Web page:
He said: “When the first video came out, that was a bit chilling but it is good to see him looking so fit and well.
“Then the next video came out and that was pretty chilling, I was dreading it.
“Then the BBC told us there was a video coming out and he had an explosive device wrapped round him and that was just awful and I dreaded seeing it.
“The next morning we got it and I had butterflies in my stomach but when I saw it the butterflies went away.
“I was so pleased, he looked fit and talked well.”
BBC director general Mark Thompson told Radio 4’s Today programme: “It’s a fantastic day, not just for me but for all of Alan’s colleagues in the BBC and of course for his family.
“It’s wonderful news and I can’t really express how incredibly grateful we feel for the wider support from the British public, the public around the world, journalists, Palestinian journalists. It’s been an amazing show of support.”
Mr Thompson defended the decision to keep Johnston based in Gaza, where he was understood to be the only permanent Western correspondent at the time of his kidnap.
“Whenever we have people stationed in dangerous parts of the world… we try incredibly hard to try to assess the risk,” said Mr Thompson.
“Gaza, clearly, at the time when Alan was taken was a potentially dangerous place and clearly there was a possibility of abduction. However, at the time, all the previous abductions of Westerners in Gaza had lasted in some cases literally a matter of minutes, never more than a few days.
“The assessment at the time, based on evidence and with our head of security in the field visiting Gaza regularly, was that the risks were acceptable.
“Alan himself, ironically, wrote our protocol on abduction in Gaza. The procedures we went through after he was abducted were written by him.
“Clearly, had we known that this group were going to engage in a different kind of kidnap, we would have taken a different decision, but I don’t think we could have known. We will go back and make sure that there were no mistakes made in that.
“But I have to say we can’t mitigate the risks to zero without in the end not being able to report the news… If we tried to reduce the risk to zero, we wouldn’t deploy to Baghdad or Afghanistan or many other parts of the world.
“Our tradition in this organisation is, as an organisation, all of us are sometimes prepared to take risks to make sure the public around the world can have the news.”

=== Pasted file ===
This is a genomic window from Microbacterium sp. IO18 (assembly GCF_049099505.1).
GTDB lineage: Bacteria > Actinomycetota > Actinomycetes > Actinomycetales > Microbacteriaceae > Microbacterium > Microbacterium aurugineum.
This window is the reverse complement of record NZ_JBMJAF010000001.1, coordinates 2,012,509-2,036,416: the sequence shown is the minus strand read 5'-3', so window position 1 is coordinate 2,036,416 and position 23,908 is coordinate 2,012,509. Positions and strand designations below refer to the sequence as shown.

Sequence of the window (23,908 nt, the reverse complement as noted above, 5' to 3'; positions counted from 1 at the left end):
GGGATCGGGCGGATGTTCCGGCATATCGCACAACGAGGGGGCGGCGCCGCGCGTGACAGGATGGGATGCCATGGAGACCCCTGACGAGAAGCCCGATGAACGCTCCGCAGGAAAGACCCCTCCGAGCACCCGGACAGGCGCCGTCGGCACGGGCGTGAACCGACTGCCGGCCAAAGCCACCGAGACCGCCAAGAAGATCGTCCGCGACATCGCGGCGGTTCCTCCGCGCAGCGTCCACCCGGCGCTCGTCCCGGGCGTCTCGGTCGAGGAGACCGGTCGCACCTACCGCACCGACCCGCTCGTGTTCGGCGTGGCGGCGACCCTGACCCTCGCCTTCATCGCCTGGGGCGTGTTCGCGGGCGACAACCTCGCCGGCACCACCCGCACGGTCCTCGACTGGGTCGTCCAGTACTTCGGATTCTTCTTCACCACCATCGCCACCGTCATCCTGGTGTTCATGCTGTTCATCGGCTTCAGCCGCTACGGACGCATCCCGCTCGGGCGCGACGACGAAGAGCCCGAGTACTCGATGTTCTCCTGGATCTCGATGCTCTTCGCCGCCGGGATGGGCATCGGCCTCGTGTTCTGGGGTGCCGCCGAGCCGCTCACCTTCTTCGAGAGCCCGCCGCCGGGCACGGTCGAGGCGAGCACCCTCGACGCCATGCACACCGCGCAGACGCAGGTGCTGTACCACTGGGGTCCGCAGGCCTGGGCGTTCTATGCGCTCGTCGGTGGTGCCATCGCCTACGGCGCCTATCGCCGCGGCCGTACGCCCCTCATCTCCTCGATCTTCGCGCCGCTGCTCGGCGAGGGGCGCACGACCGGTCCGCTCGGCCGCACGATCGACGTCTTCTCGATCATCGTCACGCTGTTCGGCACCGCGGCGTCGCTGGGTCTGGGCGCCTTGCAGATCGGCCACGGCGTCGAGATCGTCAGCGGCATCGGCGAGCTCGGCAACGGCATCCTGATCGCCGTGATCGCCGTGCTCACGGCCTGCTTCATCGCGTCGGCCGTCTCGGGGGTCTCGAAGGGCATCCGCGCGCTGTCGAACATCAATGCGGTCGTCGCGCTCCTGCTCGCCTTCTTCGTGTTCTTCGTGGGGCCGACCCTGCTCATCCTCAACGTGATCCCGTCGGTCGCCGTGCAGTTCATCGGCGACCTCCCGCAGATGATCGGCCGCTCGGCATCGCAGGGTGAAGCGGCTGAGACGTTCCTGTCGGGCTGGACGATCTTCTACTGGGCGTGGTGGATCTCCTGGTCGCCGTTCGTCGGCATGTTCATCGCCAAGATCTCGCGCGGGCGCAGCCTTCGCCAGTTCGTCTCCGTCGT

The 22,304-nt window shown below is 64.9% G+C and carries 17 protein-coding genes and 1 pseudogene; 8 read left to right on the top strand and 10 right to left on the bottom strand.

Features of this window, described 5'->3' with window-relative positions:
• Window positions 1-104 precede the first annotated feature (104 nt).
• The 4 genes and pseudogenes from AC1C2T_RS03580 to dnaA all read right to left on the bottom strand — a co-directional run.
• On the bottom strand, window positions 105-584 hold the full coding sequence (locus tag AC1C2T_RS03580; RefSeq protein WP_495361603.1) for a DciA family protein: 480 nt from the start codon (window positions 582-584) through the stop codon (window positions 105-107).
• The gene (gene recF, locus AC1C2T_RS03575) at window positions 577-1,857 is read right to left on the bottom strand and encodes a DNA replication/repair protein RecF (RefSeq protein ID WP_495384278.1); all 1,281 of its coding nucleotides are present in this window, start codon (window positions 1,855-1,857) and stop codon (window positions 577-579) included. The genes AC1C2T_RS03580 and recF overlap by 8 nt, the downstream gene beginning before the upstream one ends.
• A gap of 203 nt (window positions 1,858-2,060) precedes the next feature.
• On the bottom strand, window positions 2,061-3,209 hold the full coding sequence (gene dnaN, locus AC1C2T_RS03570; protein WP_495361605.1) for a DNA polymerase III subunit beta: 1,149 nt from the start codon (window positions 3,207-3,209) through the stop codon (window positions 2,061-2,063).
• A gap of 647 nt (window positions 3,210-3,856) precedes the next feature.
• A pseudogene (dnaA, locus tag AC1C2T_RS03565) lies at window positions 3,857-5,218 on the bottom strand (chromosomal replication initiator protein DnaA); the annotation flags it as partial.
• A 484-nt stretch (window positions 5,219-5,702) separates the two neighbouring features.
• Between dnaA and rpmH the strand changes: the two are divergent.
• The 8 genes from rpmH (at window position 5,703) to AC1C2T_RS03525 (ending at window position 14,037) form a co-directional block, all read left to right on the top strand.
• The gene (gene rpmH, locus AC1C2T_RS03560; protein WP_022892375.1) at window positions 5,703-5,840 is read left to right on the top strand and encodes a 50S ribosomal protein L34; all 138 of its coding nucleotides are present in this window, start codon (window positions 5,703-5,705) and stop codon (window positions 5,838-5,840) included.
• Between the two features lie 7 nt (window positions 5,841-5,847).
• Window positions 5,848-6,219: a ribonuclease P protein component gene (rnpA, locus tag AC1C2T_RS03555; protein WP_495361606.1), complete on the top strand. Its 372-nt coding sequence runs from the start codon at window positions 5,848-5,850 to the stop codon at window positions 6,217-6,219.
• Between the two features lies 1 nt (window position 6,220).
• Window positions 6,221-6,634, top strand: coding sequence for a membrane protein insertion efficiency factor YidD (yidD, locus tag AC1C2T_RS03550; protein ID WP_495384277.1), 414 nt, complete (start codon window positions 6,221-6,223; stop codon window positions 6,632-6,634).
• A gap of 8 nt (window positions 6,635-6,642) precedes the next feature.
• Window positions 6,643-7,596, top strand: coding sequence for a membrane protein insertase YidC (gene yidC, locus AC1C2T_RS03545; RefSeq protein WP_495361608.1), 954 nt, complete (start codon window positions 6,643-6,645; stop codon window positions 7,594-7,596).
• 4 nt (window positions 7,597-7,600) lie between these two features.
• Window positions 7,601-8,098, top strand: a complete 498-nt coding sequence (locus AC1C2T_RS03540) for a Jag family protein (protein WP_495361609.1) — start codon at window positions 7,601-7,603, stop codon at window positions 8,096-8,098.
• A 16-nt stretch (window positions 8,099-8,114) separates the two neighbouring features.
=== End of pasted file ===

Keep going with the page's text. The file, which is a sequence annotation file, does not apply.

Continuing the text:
The journalist told Today: “Mostly, I was under the guard of one man, a strange guy who barely spoke to me for days and would just glare at me and fly into rages at tiny things – a door slamming or whatever – and then at other times, once a fortnight, he would come across completely different and friendly, especially if he thought it might be coming to an end, the whole kidnapping.
“He would invite me through and we would watch television in his room, almost as if we were friends – of course we weren’t.
“There was no violence at all towards me doing it, but then last night there was a terrible, highly-charged ride into the centre of Gaza as the kidnappers took me through road-blocks manned by Hamas men who were clearing the way for them.
“Obviously it was tense, but he was just beside himself with anger and he had a go at me and slapped me in the face and so did his mate, the other guard.
“It was a grim, grim ending to it, but he was a dark figure, who I didn’t in any way get to know and couldn’t quite fathom, a shifty man with angry moods.”
Johnston said his “lucky break” during his captivity was getting hold of two radios – first one on which he could only receive news in Arabic, but which allowed him to find out that he had not been forgotten, and then a second which received the English-language service of the World Service.
“I began to realise the extraordinary extent of support that there was,” he said.
“I realised the BBC from the top to the listeners in all corners of the world were coming out for me. You can imagine the extraordinary psychological boost that was.
“I was hearing friends and colleagues giving me messages from people I didn’t know and I really did think that few kidnap victims anywhere in the world have ever been that lucky and I did say to myself ‘If you can’t get through this, getting that kind of extraordinary support, radio messages from friends and colleagues on a daily basis, it won’t be very impressive’.
“It was a tremendous lift and I got that through the whole last three months of the kidnapping.”
Mr Johnston said he wanted to thank everyone who signed the petition for his release, as well as the British Government, the BBC, Palestinian journalists who demonstrated in his support and Hamas.
“I am free, really, because of Hamas, I would say,” he told Today.
He said his experiences had made him reconsider the stress he had caused his family by working in dangerous places.
“The hardest thing for me to deal with was thinking what my folks were going through,” he said.
“They put up with me working in difficult places for a long time. I was so sorry that my activities had finally brought the very worst problems of the world pouring through their very quiet, peaceful lives there on the west coast of Scotland.
“I can’t begin to say how sorry I am that at their age they had to go through this. It really, really made me think about needing to be more careful about what I make them worry about in future.
“It’s going to be so good to see the hills of home again.”
Johnston said his plight had received attention from around the world because he works for the BBC, but that many other journalists were abducted and killed in other countries without the same publicity. He said he was intending to offer his services to highlight the dangers faced by journalists.